Research cuts risk remains despite assurances, UK sector warned

Ex-minister George Freeman urges sector to ‘mobilise’ to show R&D key to growth, despite securing Treasury commitment not to cut science budget

October 17, 2022

Conservative former science minister George Freeman has warned that cuts to UK research spending, including for association to Horizon Europe, will remain a risk if the government “ploughs on with unfunded tax cuts”, despite securing Treasury commitment not to cut the science budget.

After the Liz Truss government’s “mini-budget” series of unfunded tax giveaways alarmed the markets, analysis by the Institute for Fiscal Studies suggested that funding those plans through public spending reductions would necessitate cuts of about £60 billion.

But with Ms Truss telling MPs she will “absolutely” not cut spending, ministers offered a series of guarantees on research and development funding, following rumours that there could be backtracking on 2021 spending review pledges to increase research spending to £20 billion by 2024-25 and £22 billion by 2026-27 – major increases from £9 billion in 2019. The spending review also set aside £6.9 billion a year until 2025 for association to the European Union’s Horizon Europe research programme, or for a domestic “Plan B” replacement if association did not happen – sums as yet unspent.

UK-EU talks on association remain halted after Brussels tied the issue to resolution of the Northern Ireland Protocol impasse.

In response to a House of Commons question from Mr Freeman, asking for a commitment that ministers would not be “tempted to reduce” allocations for Horizon or research more widely, the economic secretary to the Treasury, Richard Fuller, said the government would “abide by the spending review 2021 decisions: that includes…association to Horizon Europe, and for Aria”, the new Advanced Research and Invention Agency.

Mr Freeman told Times Higher Education: “Whilst I was pleased to secure the Treasury commitment…not to cut the science budget, if the government ploughs on with unfunded tax cuts and the markets demand £40 billion of spending ‘savings’, there is a real risk that HMT [Treasury] will look to the science and infrastructure budgets for big-ticket savings.

“The £14 billion put aside for Horizon could be an easy grab. This would be a huge mistake. But it’s a risk.”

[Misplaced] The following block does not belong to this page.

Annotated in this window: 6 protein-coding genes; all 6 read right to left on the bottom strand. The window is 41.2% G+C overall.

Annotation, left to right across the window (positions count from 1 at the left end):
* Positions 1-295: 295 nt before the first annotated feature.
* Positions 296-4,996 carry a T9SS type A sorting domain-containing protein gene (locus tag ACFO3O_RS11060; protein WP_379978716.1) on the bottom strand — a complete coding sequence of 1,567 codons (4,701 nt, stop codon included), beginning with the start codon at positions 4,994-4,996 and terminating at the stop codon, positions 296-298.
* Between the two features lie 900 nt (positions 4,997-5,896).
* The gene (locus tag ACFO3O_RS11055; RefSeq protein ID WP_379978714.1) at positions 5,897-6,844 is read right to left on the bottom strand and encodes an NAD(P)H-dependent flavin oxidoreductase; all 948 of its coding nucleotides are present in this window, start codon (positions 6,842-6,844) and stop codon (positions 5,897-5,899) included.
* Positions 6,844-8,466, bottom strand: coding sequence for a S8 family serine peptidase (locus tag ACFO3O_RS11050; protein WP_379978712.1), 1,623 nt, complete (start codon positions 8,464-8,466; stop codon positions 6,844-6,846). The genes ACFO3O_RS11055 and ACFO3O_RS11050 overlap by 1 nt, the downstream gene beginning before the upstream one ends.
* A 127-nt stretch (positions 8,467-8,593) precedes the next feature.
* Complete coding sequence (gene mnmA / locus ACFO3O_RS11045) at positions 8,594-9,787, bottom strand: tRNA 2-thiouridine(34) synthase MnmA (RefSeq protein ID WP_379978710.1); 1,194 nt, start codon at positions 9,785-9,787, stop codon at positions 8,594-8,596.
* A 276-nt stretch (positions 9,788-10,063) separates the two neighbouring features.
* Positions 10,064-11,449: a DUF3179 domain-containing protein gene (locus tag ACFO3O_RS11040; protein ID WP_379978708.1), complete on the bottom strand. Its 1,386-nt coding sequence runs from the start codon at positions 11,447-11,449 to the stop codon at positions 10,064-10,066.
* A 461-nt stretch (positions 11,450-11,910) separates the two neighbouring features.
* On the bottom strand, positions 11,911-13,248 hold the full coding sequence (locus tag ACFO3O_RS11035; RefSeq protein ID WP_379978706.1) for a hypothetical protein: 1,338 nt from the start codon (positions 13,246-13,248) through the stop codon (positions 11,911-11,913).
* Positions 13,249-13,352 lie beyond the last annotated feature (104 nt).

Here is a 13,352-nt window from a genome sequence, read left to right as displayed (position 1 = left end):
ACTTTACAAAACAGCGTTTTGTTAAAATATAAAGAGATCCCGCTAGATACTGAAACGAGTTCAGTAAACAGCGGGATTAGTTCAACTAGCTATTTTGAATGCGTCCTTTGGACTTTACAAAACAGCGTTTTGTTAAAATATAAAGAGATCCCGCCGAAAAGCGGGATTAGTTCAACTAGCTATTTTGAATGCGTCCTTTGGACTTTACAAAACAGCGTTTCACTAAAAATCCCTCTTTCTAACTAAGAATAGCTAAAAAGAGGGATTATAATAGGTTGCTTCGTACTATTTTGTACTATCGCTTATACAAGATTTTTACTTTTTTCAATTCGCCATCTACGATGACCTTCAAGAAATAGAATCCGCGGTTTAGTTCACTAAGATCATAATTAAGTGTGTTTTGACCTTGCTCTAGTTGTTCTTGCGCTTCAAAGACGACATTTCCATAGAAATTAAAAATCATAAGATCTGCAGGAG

Mr Freeman was speaking prior to the sacking of Kwasi Kwarteng as chancellor and the reversal of a proposed cut in corporation tax, although this left significant uncertainty over the future direction that would be taken by Jeremy Hunt, Mr Kwarteng’s successor.

The sector needed to “mobilise to show why R&D is key to growth, innovation, inward investment, productivity and levelling-up”, Mr Freeman added.

Graeme Reid, chair of science and research policy at UCL, who was asked by Whitehall to devise the UK Horizon “Plan B” alongside Royal Society president Sir Adrian Smith, said on Horizon association: “When I look at the rhetoric, I see essentially the same line of thought [in the Truss government as under the Johnson government]: that the preference is to associate with Horizon, money has been set aside and if we take the…confirmations of the spending review at face value, then that money remains intact.”

But he added: “The EU has continued to decline any overtures from the UK…You can’t leave billions of pounds sitting in a cupboard forever. It’s just inevitable that the government will reach a decision either to move to Plan B, or indeed put the money to some other use, if the EU continues to take that position.”

On funding for higher education teaching, the government may have more limited scope for cuts given that only earlier this year it announced a series of major changes to student loans – constituting the vast bulk of public spending on higher education – hitting future and current borrowers. Securing major savings by limiting student numbers would be difficult and likely politically damaging.

Sir David Bell, the University of Sunderland vice-chancellor and former Department for Education permanent secretary, said: “In such a period of economic turmoil and uncertainty, it is vital that ministers engage in mature and honest discussions with universities, without the ‘smoke and mirrors’ approach where ministers seek to mask what is really going on by, for example, re-announcing the amount available over and over again.”

He added that any cuts would be “incredibly short-sighted as any economic strategy with growth at its heart will require a high-performing and properly-funded universities sector”.

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